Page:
But the real reason it continues to resonate, even after more than a decade as part of the motion picture mythos, is Chris McQuarrie’s award winning script. Intricate, inventive, and owing as much to old school dialogue as the similarly stereotyped “twist” ending, the screenplay became endemic. It sits alongside the work of Quentin Tarantino and early M. Night Shyamalan as examples of the writer guiding the artistic and aesthetic approach of the film format. Since then, some have taken this mandate to overreaching extremes, loading their works with way too many words and “aren’t we clever” convolutions. But it’s not just a question of quirky dialogue, narrative nuance, and character/circumstantial depth. In the case of The Usual Suspects, what’s not included is just as important as what is. McQuarrie doesn’t indulge in a scribe’s desire to make everything about the words. Instead, he lets his approach handle much of the magic.


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Thursday, May 26, 2011
Shakespeare once wrote that, in order to get to the truth, "the play's the thing." In the case of this otherwise effervescent bit of primary color eye candy, the writing is the least compelling - and successful - element.

Movies can never exist solely on one flawless aspect of their production. A great performance cannot compensate for shoddy direction and bad production design. Similarly, a great looking effort with amazing dialogue and flashy filmmaking can’t overcome a crap actor. Instead, amusement is a mysterious symbiosis of complementary, not competing part. In the case of Gnomeo and Juliet, Touchstone’s long gestating comedic CG take on Willy Shakespeare’s romantic tragedy, there is so much to like, so many elements to drink in and adore, that when the movie’s main stumble block shows up, you’re almost reluctant to let it ruin your good time. Unfortunately, the flaw is so massive and unavoidable that, once recognized, the rest of this otherwise enjoyable piffle simply implodes.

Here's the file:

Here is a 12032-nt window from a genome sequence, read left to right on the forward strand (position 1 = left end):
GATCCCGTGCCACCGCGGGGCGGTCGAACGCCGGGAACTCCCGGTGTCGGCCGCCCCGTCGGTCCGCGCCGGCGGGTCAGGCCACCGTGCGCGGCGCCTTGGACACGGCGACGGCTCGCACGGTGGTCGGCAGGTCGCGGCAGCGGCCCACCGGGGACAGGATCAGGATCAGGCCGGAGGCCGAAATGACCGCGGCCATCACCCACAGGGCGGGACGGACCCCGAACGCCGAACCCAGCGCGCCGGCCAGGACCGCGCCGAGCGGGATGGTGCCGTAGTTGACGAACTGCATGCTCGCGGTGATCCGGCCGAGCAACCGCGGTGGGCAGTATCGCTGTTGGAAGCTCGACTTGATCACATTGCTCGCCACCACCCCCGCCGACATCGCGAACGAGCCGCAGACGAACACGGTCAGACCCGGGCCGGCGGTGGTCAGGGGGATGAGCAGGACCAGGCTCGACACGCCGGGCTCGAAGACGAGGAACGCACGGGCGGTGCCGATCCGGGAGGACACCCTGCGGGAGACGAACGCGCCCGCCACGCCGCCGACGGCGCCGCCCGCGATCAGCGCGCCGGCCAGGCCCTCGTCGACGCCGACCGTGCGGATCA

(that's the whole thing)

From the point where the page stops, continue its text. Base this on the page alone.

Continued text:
The re-imagined narrative has lawn ornaments Gnomeo (James McAvoy) and Juliet (Emily Blunt) living in separate gardens in the sunny English suburbs. Owned by Mr. Capulet (Richard Wilson) and Mrs. Montague (Julie Walters) respectively, their lives revolve around their friends, families, and a feud that has going on for as long as anyone can remember. Based in part on their primary coloring - blue for Gnomeo, red for Juliet - and a chief concern among the leaders, Lady Blueberry (Maggie Smith) and Lord Redbrick (Michael Caine), the clans are constantly at each other’s pointed hats, attempting to settle their disputes with pranks and the occasional lawn mower race. While Gnomeo’s main rival Tybalt (Jason Statham) constantly pushes the envelope of propriety, a weird balance is maintained…that is, until our porcelain star crossed lovers are discovered. Then, it’s every outdoor fixture for themselves in an all out knick knack battle royale.


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Wednesday, May 25, 2011
Here, Argento, as a director, is building his signature style out of the ashes of his previous successes and his desire to try new and inventive techniques.

It is usually difficult for a trendsetter to stay ahead of the fad or frenzy they have created. The most popular superstar or commercially viable format only need to overstay its cultural welcome a month or two too long and it’s a trip into oblivion or outright hatred. Such was the case with Dario Argento in 1975. He had created one of the most successful strings of films in the history of Italian cinema: the Animal Trilogy of giallo-style thrillers (represented by the titles, The Bird with the Crystal Plumage, Cat O’ Nine Tails, and Four Flies on Grey Velvet) and would later be labeled the heir to Hitchcock. 


With such an achievement came the deluge of copycats and imitators, each taking Argento’s use of the camera and convention breaking to try to repeat his success. His career sat at a crossroads, in more ways than one. An attempt at a comic western (The Five Days of Milan) had failed, and left the reigning king in a dangerous state of audience languor. He needed something both to challenge his skills and to regain his crown as the king of the thriller.